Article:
In 2013, the Museum of Contemporary Art Tokyo staged an exhibition for kids called “Ghosts, Underpants and Stars” (which is on the short list for best exhibition title ever).
This summer show up-ended “the normal, staid rules of the museum” to present an interactive and immersive environment for young children.
As a part of the exhibition, Torafu Architects designed a “haunted house,” really a topsy-turvy portrait gallery full of picture frames. Some of these frames served as doors to other rooms, some contained fun-house mirrors, and others displayed reproductions of classic art works that kids could engage with and manipulate.
Let’s not dismiss this space as kid’s stuff. The environment was clearly inclusive, but it was also clearly disruptive. The interactive use of reproduction displays a respect for art, but little reverence for the notion of an art canon.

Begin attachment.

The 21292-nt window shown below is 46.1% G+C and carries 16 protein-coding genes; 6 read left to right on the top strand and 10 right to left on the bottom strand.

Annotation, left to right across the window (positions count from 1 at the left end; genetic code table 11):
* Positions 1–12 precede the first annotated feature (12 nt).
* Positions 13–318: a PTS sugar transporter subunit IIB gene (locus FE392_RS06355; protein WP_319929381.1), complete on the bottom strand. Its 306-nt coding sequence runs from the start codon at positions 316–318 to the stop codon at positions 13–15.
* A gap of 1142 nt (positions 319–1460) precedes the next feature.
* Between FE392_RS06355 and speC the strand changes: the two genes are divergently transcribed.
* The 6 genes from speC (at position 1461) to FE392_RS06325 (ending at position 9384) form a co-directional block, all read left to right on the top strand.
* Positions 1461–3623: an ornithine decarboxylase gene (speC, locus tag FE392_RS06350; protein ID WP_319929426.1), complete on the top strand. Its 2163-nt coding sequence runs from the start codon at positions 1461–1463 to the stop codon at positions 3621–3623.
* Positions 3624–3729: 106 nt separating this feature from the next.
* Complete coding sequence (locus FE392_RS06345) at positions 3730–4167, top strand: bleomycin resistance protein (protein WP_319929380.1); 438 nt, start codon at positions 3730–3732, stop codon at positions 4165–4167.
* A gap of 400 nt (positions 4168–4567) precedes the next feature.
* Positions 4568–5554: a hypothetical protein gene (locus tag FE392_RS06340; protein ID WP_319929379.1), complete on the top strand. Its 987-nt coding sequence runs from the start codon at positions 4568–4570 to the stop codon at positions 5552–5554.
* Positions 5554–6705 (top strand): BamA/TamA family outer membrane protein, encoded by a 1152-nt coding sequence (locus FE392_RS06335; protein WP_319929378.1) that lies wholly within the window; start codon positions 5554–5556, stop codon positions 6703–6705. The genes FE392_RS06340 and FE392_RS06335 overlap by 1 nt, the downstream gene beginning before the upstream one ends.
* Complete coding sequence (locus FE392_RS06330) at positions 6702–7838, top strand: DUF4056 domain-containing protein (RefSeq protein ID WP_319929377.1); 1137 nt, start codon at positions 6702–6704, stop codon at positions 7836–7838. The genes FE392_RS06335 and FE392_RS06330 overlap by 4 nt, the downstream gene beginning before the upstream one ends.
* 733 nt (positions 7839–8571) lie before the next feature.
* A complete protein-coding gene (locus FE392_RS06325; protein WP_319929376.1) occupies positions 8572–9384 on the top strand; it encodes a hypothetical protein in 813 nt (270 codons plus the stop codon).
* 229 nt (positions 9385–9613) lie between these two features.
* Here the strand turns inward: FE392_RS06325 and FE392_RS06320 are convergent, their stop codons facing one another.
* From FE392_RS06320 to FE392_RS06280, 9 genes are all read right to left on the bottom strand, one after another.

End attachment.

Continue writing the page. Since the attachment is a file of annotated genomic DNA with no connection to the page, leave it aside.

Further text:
These photos of the exhibition, by Fuminari Yoshitsugu, are effective metaphors for our culture’s current relationship to images. This cheeky little show says a lot about how art “haunts our house” in an age of infinite reproduction.